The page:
The United Kingdom's Competition and Markets Authority (CMA) and telecom regulator Ofcom have announced a new investigation into the practices of major cloud service providers, Microsoft and Amazon. Following concerns relating to cloud gaming around Microsoft's on-going Activision Blizzard acquisition, the regulators have turned their focus onto Microsoft Azure cloud and Amazon Web Services (AWS). Their investigation is part of an overall scrutiny of public cloud providers in the UK.
Issues stemming from the research conducted by Ofcom have raised concerns around the difficulty faced by customers when switching to and using multiple cloud suppliers. Some of these issues include significant charges linked to migrating data out of cloud facilities, incentives to use a single cloud provider, and technical obstructions appearing in switching between cloud providers. Additionally, Ofcom shared their concerns about the software licensing practices of cloud providers, highlighting Microsoft in particular.
Ofcom initially opened its investigation last September, also looking at Google Cloud. It seems following its year-long probe, the watchdog sees Amazon and Microsoft as risks and has not decided to move forward with any regulatory investigation against Google cloud.
Dominating the Public Cloud Infrastructure
Both Microsoft and Amazon are reported to control around 70-80 percent of the public cloud infrastructure in the UK, thus leading to medium-high concentration of the market among these two players. Ofcom's market study identified notable concern around the practices of Amazon's AWS and Microsoft due to their dominant market position.
The investigation will focus on determining whether competition in the market is effective and if not, what measures should be taken to resolve any identified issues. Sarah Cardell, CEO of the CMA, stated that the authority's independent inquiry group will carry out an in-depth investigation to dig deeper into the matter.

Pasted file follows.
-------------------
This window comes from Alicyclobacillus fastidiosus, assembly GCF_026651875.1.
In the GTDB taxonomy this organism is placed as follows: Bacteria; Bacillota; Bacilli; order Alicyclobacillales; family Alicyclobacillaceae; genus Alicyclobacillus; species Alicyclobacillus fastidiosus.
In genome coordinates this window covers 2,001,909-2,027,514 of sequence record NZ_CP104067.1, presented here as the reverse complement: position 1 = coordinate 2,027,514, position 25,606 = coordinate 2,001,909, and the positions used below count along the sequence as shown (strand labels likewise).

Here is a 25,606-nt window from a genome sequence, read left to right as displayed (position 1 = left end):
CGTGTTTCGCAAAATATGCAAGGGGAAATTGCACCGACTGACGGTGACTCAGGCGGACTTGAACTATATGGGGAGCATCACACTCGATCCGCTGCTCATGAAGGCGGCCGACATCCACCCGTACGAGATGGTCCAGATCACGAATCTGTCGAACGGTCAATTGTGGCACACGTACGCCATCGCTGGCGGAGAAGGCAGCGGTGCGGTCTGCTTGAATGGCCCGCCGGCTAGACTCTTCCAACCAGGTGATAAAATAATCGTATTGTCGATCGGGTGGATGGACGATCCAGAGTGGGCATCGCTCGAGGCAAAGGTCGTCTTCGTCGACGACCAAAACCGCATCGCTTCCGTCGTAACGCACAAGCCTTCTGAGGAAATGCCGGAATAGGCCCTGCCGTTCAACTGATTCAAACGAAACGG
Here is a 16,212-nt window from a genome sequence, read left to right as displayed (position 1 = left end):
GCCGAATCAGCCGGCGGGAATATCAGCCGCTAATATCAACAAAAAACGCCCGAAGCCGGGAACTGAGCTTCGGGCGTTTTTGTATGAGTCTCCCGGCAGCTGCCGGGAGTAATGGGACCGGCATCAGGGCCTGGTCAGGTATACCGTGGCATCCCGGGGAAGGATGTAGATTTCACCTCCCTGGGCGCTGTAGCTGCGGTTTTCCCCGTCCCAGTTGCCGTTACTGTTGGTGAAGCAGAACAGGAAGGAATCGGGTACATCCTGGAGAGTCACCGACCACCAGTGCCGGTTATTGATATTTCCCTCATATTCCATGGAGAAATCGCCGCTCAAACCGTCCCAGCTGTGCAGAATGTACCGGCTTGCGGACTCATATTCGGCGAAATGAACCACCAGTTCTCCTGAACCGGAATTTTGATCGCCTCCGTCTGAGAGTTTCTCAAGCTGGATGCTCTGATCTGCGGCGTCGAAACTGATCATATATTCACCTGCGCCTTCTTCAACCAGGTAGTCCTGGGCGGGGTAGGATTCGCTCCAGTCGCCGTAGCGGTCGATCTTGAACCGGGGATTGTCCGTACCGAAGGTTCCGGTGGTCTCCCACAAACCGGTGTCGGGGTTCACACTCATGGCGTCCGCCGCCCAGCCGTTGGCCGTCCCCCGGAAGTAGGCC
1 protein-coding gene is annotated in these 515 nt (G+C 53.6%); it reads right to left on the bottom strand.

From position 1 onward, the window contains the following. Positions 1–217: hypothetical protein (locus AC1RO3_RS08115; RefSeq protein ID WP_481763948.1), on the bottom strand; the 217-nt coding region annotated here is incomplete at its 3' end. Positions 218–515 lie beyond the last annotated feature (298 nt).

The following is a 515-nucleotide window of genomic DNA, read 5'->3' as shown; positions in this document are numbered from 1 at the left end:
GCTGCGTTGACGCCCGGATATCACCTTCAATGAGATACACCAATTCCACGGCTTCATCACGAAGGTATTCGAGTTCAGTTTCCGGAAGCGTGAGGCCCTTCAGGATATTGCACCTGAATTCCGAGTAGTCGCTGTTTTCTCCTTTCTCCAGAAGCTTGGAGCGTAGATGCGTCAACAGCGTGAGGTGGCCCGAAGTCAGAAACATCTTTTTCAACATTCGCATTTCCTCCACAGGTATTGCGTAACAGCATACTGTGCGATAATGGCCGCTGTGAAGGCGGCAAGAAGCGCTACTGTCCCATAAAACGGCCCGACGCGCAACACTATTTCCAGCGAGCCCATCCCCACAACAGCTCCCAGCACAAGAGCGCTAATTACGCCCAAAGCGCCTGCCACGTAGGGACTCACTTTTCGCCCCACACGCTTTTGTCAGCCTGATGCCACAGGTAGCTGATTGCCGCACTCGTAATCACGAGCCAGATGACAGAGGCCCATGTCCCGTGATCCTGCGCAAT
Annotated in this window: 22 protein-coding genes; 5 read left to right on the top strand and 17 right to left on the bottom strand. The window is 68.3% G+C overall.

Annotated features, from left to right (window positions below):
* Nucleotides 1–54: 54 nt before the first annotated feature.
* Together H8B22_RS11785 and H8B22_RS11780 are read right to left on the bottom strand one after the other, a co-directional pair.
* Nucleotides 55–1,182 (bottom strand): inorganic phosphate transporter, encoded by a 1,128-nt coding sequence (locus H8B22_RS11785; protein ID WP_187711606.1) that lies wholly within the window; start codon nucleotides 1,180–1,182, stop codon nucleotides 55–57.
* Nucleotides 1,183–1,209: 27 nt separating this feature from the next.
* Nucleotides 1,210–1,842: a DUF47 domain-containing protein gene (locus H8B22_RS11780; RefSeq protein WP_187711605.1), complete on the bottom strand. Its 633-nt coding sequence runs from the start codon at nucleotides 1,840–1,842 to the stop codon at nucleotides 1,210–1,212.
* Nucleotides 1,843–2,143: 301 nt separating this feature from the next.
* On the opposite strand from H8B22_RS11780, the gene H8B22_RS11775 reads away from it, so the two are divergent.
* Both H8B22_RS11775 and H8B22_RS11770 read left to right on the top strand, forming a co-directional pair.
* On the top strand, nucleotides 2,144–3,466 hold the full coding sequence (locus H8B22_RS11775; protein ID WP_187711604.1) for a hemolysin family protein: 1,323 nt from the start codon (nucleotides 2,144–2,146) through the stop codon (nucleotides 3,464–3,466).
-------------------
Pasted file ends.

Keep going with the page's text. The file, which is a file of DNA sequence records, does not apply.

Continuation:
Concerns across Europe
The UK regulators are not the only ones raising concerns over the competition in the cloud market. The Cloud Infrastructure Services Providers in Europe (CISPE), a trade group that includes Amazon among its members, lodged an antitrust complaint with the European Union last year. They argue that Microsoft has taken unfair advantage of their dominance in productivity software to direct European clientele to their Azure cloud infrastructure, to the detriment of European cloud infrastructure providers and users of IT services.
Microsoft had offered licensing concessions over a year ago, though these have done little to assuage the complaints. Google earlier this year publicly criticized Microsoft's cloud software licensing “tax,” claiming that enterprises have to pay an additional charge to run software like Office on other cloud networks.
The CMA's market investigation is expected to last 18 months and is scheduled for completion by April 4, 2025. The findings will detail theories of harm as well as any potential remedies that might address the situation. The UK regulator also has the power to impose structural remedies, which could compel companies to sell facets of their business as a means to uplift competition.